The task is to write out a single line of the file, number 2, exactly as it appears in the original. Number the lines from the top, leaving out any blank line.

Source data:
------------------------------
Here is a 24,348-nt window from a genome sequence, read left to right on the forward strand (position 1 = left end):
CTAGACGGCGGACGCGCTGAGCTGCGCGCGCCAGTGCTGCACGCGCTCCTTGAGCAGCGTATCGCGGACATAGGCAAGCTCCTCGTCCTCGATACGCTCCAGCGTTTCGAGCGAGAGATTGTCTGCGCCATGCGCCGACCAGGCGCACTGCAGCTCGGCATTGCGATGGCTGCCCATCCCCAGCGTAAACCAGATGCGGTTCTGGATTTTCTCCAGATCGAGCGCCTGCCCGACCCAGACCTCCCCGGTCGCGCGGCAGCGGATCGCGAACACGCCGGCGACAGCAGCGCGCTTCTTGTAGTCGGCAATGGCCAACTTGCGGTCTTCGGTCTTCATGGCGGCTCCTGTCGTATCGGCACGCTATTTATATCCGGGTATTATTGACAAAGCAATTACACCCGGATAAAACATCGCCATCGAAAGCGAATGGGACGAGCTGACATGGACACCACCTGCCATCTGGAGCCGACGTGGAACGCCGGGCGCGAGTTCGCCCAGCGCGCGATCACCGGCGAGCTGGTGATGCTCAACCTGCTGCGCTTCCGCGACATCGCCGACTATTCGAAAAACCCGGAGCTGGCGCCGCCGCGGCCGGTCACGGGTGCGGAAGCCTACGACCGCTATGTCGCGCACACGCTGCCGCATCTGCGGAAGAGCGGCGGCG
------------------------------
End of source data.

CTAGACGGCGGACGCGCTGAGCTGCGCGCGCCAGTGCTGCACGCGCTCCTTGAGCAGCGTATCGCGGACATAGGCAAGCTCCTCGTCCTCGATACGCTCCAGCGTTTCGAGCGAGAGATTGTCTGCGCCATGCGCCGACCAGGCGCACTGCAGCTCGGCATTGCGATGGCTGCCCATCCCCAGCGTAAACCAGATGCGGTTCTGGATTTTCTCCAGATCGAGCGCCTGCCCGACCCAGACCTCCCCGGTCGCGCGGCAGCGGATCGCGAACACGCCGGCGACAGCAGCGCGCTTCTTGTAGTCGGCAATGGCCAACTTGCGGTCTTCGGTCTTCATGGCGGCTCCTGTCGTATCGGCACGCTATTTATATCCGGGTATTATTGACAAAGCAATTACACCCGGATAAAACATCGCCATCGAAAGCGAATGGGACGAGCTGACATGGACACCACCTGCCATCTGGAGCCGACGTGGAACGCCGGGCGCGAGTTCGCCCAGCGCGCGATCACCGGCGAGCTGGTGATGCTCAACCTGCTGCGCTTCCGCGACATCGCCGACTATTCGAAAAACCCGGAGCTGGCGCCGCCGCGGCCGGTCACGGGTGCGGAAGCCTACGACCGCTATGTCGCGCACACGCTGCCGCATCTGCGGAAGAGCGGCGGCG